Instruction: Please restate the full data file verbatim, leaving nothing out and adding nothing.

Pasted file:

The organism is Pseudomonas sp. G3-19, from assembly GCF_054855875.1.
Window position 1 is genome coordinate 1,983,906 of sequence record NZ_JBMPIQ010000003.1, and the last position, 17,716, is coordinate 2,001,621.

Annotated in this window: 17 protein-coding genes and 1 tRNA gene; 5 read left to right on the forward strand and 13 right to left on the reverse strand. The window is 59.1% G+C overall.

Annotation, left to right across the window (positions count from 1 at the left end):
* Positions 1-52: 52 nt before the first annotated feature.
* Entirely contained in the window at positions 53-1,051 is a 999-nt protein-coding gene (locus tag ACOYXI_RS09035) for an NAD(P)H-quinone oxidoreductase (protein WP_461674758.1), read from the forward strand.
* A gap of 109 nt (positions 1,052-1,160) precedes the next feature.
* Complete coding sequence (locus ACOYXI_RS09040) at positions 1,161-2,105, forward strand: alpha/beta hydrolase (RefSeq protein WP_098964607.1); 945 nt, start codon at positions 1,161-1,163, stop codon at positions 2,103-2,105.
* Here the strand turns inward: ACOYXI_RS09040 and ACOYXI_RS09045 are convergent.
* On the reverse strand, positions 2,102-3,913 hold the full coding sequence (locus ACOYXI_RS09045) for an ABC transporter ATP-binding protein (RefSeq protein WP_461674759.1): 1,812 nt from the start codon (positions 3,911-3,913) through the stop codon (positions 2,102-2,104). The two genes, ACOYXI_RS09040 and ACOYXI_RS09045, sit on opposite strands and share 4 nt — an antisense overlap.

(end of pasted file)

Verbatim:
The organism is Pseudomonas sp. G3-19, from assembly GCF_054855875.1.
Window position 1 is genome coordinate 1,983,906 of sequence record NZ_JBMPIQ010000003.1, and the last position, 17,716, is coordinate 2,001,621.

Annotated in this window: 17 protein-coding genes and 1 tRNA gene; 5 read left to right on the forward strand and 13 right to left on the reverse strand. The window is 59.1% G+C overall.

Annotation, left to right across the window (positions count from 1 at the left end):
* Positions 1-52: 52 nt before the first annotated feature.
* Entirely contained in the window at positions 53-1,051 is a 999-nt protein-coding gene (locus tag ACOYXI_RS09035) for an NAD(P)H-quinone oxidoreductase (protein WP_461674758.1), read from the forward strand.
* A gap of 109 nt (positions 1,052-1,160) precedes the next feature.
* Complete coding sequence (locus ACOYXI_RS09040) at positions 1,161-2,105, forward strand: alpha/beta hydrolase (RefSeq protein WP_098964607.1); 945 nt, start codon at positions 1,161-1,163, stop codon at positions 2,103-2,105.
* Here the strand turns inward: ACOYXI_RS09040 and ACOYXI_RS09045 are convergent.
* On the reverse strand, positions 2,102-3,913 hold the full coding sequence (locus ACOYXI_RS09045) for an ABC transporter ATP-binding protein (RefSeq protein WP_461674759.1): 1,812 nt from the start codon (positions 3,911-3,913) through the stop codon (positions 2,102-2,104). The two genes, ACOYXI_RS09040 and ACOYXI_RS09045, sit on opposite strands and share 4 nt — an antisense overlap.